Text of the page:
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Still Waters

The sun's magnetic field is due to do a flip

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Every 11 years or so, the two hemispheres of the sun reverse their polarity, creating a ripple effect that can be felt throughout the far reaches of the solar system. The sun is currently going through one of those flips in its cycle, scientists working at Stanford University's Wilcox Solar Observatory, which has monitored the sun's magnetic field since 1975, said.

http://www.nbcnews.c...flip-2D11577488

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I thought this was supposed to be last year?

Edited by ancient astronaut

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Clearly, our Sun has a cyclic bipolar-disorder. :passifier:

Edited by pallidin
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Just happen already

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Doesn't the Earth do the same thing roughly every 11 years? Why is this number so relevant?

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The earth does this randomly about once every few hundred thousand to a few million years, with the latest one is estimated around 750.000 years ago.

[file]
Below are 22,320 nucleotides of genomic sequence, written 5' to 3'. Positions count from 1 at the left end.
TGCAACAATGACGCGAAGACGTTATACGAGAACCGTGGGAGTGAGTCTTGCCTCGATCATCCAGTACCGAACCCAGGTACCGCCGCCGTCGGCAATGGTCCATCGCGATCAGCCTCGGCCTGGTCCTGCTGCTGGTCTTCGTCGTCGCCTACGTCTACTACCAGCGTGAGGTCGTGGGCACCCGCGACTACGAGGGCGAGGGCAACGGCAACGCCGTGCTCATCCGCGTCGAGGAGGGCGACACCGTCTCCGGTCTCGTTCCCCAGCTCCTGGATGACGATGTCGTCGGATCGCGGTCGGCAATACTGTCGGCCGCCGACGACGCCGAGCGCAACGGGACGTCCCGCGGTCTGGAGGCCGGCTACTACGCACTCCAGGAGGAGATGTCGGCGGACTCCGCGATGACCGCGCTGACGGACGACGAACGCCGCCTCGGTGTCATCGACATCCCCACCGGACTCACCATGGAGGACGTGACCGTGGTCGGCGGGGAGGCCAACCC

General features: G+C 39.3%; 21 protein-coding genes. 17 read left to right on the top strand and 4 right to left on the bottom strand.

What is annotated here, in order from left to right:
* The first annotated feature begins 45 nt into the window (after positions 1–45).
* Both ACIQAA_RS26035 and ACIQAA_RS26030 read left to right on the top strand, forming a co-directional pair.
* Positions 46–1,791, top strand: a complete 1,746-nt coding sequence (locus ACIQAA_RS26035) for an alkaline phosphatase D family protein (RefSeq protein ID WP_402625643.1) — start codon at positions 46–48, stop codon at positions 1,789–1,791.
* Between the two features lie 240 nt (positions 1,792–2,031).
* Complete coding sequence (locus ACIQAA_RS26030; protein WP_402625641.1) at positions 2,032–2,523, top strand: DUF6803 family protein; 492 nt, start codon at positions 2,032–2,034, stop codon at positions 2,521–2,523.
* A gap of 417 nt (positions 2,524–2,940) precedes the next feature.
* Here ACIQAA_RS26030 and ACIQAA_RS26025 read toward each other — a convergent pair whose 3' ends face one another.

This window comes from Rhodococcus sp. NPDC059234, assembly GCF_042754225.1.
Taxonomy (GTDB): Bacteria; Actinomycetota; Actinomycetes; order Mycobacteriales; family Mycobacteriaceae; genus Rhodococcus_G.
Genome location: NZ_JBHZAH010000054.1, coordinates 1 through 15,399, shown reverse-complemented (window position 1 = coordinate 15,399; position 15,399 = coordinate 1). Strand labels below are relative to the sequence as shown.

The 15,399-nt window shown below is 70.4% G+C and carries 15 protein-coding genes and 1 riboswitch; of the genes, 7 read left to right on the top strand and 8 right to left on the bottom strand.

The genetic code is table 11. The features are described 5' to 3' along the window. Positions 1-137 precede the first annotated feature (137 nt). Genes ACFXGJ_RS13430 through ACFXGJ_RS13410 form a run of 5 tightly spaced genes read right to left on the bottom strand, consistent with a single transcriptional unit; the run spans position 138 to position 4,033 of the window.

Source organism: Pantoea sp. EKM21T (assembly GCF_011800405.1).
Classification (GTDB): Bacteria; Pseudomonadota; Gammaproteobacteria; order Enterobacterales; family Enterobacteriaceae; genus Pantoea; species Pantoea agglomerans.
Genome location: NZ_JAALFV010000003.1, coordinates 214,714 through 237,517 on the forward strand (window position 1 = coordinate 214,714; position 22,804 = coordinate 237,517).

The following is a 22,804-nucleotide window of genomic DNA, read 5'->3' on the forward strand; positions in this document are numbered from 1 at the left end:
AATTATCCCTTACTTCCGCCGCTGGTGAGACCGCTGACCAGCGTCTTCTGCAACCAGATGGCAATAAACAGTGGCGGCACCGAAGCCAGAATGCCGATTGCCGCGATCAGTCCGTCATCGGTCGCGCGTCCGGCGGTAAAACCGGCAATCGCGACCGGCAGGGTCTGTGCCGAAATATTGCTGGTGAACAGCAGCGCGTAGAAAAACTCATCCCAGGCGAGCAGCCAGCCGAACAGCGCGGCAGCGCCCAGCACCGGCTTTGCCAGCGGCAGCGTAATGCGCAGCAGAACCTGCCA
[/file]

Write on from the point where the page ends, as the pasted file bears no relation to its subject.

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NASA | The Sun Reverses its Magnetic Poles

This visualization shows the position of the sun's magnetic fields from January 1997 to December 2013. The field lines swarm with activity: The magenta lines show where the sun's overall field is negative and the green lines show where it is positive. A region with more electrons is negative, the region with less is labeled positive. Additional gray lines represent areas of local magnetic variation.

The entire sun's magnetic polarity, flips approximately every 11 years -- though sometimes it takes quite a bit longer -- and defines what's known as the solar cycle. The visualization shows how in 1997, the sun shows the positive polarity on the top, and the negative polarity on the bottom. Over the next 12 years, each set of lines is seen to creep toward the opposite pole eventually showing a complete flip. By the end of the movie, each set of lines are working their way back to show a positive polarity on the top to complete the full 22 year magnetic solar cycle.

At the height of each magnetic flip, the sun goes through periods of more solar activity, during which there are more sunspots, and more eruptive events such as solar flares and coronal mass ejections, or CMEs. The point in time with the most sunspots is called solar maximum.

Credit: NASA/GSFC/PFSS

Source: NASA - Multimedia

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NASA | Alex Young Interview About Our Sun's Magnetic Flip

Alex Young is interviewed about the current solar cycle and what a magnetic flip means for the earth and NASA's study of magnetic fields.

Credit: NASA's Goddard Space Flight Center

Source: NASA Goddard - Multimedia

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